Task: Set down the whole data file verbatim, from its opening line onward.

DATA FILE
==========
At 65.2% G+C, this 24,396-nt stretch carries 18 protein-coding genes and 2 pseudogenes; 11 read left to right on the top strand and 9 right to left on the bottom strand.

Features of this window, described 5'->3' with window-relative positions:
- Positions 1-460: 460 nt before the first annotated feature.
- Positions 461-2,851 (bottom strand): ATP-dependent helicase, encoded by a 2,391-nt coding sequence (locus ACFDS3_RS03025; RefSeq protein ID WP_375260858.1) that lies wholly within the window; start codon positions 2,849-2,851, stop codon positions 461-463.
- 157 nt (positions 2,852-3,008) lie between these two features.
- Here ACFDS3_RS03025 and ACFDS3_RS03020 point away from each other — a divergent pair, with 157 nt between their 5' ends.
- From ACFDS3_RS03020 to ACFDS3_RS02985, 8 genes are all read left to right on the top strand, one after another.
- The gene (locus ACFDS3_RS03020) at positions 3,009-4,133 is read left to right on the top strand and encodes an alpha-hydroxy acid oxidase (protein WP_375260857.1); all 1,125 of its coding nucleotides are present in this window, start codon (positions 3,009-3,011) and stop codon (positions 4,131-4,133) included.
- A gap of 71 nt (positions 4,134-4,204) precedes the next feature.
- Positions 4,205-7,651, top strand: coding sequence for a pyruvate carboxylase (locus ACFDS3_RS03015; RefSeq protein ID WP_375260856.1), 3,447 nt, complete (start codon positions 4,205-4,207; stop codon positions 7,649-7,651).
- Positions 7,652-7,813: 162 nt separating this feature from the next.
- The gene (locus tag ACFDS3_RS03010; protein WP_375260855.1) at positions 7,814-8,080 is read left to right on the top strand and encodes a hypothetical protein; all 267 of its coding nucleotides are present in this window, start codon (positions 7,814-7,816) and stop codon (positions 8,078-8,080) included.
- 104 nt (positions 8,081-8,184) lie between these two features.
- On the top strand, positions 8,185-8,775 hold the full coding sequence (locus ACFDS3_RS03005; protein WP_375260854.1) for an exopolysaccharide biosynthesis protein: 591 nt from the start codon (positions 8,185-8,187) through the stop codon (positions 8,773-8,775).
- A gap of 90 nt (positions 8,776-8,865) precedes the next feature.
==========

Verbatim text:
At 65.2% G+C, this 24,396-nt stretch carries 18 protein-coding genes and 2 pseudogenes; 11 read left to right on the top strand and 9 right to left on the bottom strand.

Features of this window, described 5'->3' with window-relative positions:
- Positions 1-460: 460 nt before the first annotated feature.
- Positions 461-2,851 (bottom strand): ATP-dependent helicase, encoded by a 2,391-nt coding sequence (locus ACFDS3_RS03025; RefSeq protein ID WP_375260858.1) that lies wholly within the window; start codon positions 2,849-2,851, stop codon positions 461-463.
- 157 nt (positions 2,852-3,008) lie between these two features.
- Here ACFDS3_RS03025 and ACFDS3_RS03020 point away from each other — a divergent pair, with 157 nt between their 5' ends.
- From ACFDS3_RS03020 to ACFDS3_RS02985, 8 genes are all read left to right on the top strand, one after another.
- The gene (locus ACFDS3_RS03020) at positions 3,009-4,133 is read left to right on the top strand and encodes an alpha-hydroxy acid oxidase (protein WP_375260857.1); all 1,125 of its coding nucleotides are present in this window, start codon (positions 3,009-3,011) and stop codon (positions 4,131-4,133) included.
- A gap of 71 nt (positions 4,134-4,204) precedes the next feature.
- Positions 4,205-7,651, top strand: coding sequence for a pyruvate carboxylase (locus ACFDS3_RS03015; RefSeq protein ID WP_375260856.1), 3,447 nt, complete (start codon positions 4,205-4,207; stop codon positions 7,649-7,651).
- Positions 7,652-7,813: 162 nt separating this feature from the next.
- The gene (locus tag ACFDS3_RS03010; protein WP_375260855.1) at positions 7,814-8,080 is read left to right on the top strand and encodes a hypothetical protein; all 267 of its coding nucleotides are present in this window, start codon (positions 7,814-7,816) and stop codon (positions 8,078-8,080) included.
- 104 nt (positions 8,081-8,184) lie between these two features.
- On the top strand, positions 8,185-8,775 hold the full coding sequence (locus ACFDS3_RS03005; protein WP_375260854.1) for an exopolysaccharide biosynthesis protein: 591 nt from the start codon (positions 8,185-8,187) through the stop codon (positions 8,773-8,775).
- A gap of 90 nt (positions 8,776-8,865) precedes the next feature.